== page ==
The conventional side-pull brake is light, durable, provides moderately good braking, and can ``follow'' rim irregularities, allowing a rider with a broken spoke to finish a ride with only minor rubbing when the brake is released.
The modern design was introduced by Campagnolo [[when]]. In incorporates many subtle design features. In order to achieve light weight, several parts are highly stressed. Thus, service and design changes which do not allow for those stresses can lead to brake failure.
This note describes several design points of the side-pull brake with special atention to areas around the brake bolt. It discusses the structure of the brake and some common situtations which increase the chance of failure.
The following discussion focuses mostly on six brake parts having to do with the pivot and its attachment to the bike. Except as noted, this discussion also focuses on the front brake. The six parts are: the ``front'' and ``rear'' arms the nut, locknut, and thrust washer; and the brake bolt. The diagram below shows these parts schematically.
Several bushings are missing from this diagram, as well as the various non-pivot parts such as the pads, return spring, and quick-release, and cable attachment.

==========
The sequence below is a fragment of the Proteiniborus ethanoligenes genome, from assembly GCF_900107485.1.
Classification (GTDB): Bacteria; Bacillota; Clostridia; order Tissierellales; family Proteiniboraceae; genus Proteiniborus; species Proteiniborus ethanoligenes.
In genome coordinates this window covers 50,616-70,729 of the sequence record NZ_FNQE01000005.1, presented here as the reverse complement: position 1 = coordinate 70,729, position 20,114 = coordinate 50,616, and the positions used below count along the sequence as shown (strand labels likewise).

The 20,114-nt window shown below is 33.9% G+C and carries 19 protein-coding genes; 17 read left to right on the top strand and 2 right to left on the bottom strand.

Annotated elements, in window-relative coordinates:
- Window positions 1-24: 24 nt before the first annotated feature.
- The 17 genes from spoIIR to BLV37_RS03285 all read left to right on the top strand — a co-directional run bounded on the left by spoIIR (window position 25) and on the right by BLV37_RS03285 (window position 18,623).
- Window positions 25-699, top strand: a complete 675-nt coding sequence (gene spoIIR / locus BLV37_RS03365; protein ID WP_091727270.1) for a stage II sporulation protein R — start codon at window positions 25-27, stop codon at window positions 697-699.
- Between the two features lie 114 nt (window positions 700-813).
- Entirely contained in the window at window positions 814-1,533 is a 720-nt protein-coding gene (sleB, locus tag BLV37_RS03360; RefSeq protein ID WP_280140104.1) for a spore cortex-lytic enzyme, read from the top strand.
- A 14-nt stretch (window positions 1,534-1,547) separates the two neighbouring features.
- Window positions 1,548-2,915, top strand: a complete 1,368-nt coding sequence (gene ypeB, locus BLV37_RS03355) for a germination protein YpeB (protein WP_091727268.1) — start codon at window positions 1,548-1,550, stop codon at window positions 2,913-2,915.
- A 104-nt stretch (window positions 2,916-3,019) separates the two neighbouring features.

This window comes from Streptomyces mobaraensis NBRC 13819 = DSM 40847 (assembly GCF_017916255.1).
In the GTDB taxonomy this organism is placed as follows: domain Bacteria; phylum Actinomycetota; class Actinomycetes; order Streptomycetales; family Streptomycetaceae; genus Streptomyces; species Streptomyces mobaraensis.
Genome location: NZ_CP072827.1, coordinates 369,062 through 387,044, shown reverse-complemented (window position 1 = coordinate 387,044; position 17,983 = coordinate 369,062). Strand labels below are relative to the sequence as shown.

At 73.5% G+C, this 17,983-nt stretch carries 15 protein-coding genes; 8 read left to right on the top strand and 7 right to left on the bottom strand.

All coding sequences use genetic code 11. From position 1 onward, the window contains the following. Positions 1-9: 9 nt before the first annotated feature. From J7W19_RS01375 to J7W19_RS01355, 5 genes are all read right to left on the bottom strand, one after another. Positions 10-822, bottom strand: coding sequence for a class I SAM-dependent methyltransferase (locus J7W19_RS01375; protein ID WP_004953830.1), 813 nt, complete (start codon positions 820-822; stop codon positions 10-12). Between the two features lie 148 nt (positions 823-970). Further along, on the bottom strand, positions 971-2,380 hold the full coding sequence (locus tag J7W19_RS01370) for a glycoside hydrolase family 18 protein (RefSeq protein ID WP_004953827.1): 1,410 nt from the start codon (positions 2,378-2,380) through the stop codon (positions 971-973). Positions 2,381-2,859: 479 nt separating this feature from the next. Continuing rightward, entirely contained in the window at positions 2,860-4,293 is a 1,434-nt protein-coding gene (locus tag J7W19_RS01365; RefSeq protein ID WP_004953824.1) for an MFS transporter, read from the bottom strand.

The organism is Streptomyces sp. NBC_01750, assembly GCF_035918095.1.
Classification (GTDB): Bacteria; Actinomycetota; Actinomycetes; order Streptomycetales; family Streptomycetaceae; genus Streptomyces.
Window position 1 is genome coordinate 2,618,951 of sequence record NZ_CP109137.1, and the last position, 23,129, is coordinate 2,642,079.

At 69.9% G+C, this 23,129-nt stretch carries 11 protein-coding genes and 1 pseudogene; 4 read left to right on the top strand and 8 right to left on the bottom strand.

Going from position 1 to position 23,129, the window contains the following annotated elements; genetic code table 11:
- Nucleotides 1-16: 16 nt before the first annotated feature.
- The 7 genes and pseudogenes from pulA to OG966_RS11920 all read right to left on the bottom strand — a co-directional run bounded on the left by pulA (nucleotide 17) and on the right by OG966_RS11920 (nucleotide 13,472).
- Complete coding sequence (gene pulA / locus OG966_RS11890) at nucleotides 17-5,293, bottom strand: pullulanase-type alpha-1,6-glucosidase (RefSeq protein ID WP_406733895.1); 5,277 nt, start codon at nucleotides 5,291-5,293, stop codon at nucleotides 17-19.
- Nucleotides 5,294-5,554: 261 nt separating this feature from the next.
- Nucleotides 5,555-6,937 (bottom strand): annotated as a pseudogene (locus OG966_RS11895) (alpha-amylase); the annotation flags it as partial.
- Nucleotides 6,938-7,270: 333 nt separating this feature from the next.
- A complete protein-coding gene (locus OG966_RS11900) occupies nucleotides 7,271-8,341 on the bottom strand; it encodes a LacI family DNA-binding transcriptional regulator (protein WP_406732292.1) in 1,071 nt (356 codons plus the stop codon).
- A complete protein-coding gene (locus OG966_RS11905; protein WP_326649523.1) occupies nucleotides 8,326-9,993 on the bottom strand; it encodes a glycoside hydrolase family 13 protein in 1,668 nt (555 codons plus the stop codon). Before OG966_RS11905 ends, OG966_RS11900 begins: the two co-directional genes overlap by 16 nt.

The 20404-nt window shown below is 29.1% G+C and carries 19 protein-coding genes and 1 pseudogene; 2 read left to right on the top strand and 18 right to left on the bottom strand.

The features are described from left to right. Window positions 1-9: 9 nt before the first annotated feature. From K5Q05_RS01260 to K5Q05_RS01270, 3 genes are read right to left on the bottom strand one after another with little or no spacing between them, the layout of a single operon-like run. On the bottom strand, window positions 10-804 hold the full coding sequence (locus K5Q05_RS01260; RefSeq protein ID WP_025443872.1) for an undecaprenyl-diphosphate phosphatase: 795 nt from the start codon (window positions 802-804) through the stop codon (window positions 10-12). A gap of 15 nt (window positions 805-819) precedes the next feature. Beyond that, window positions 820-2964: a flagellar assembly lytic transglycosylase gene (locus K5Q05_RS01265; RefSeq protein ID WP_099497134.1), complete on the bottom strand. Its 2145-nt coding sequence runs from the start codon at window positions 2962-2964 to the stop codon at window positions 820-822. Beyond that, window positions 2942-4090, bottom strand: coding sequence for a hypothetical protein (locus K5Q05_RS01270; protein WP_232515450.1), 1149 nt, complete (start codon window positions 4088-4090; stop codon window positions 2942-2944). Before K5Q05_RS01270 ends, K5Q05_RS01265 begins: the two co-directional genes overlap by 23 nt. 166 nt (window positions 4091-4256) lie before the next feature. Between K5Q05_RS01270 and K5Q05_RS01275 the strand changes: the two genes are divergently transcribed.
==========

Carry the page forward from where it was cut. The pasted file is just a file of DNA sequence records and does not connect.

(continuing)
The diagrams in this note show large clearances between various parts. In practice, the parts should fit as tightly as possible without binding so that forces and wear are distributed over the largest possible area. In particular, the nut and locknut should be adjusted so that the arms pivot freely but without fore-aft clearance.
Most pivots -- hinges, door knobs, and so on -- are built as a sleeve running on a shaft, with contact between the sleeve and the shaft. If side-pull brakes were built this way, they might look like the following diagram, where the black dots indicate a point of contact and high load.
Building a brake this way causes high brake bolt loads. Suppose each arm is subject to pulling force F at distance l from the center of the brake bolt, and the arm is of thickness t. In that case, the torque of each brake arm would be Fl. To resist that, the load on each part of the bearing would be Fl/t. Furthermore, the bending moment on the brake bolt would be Fl from each arm, thus 2Fl from both arms together.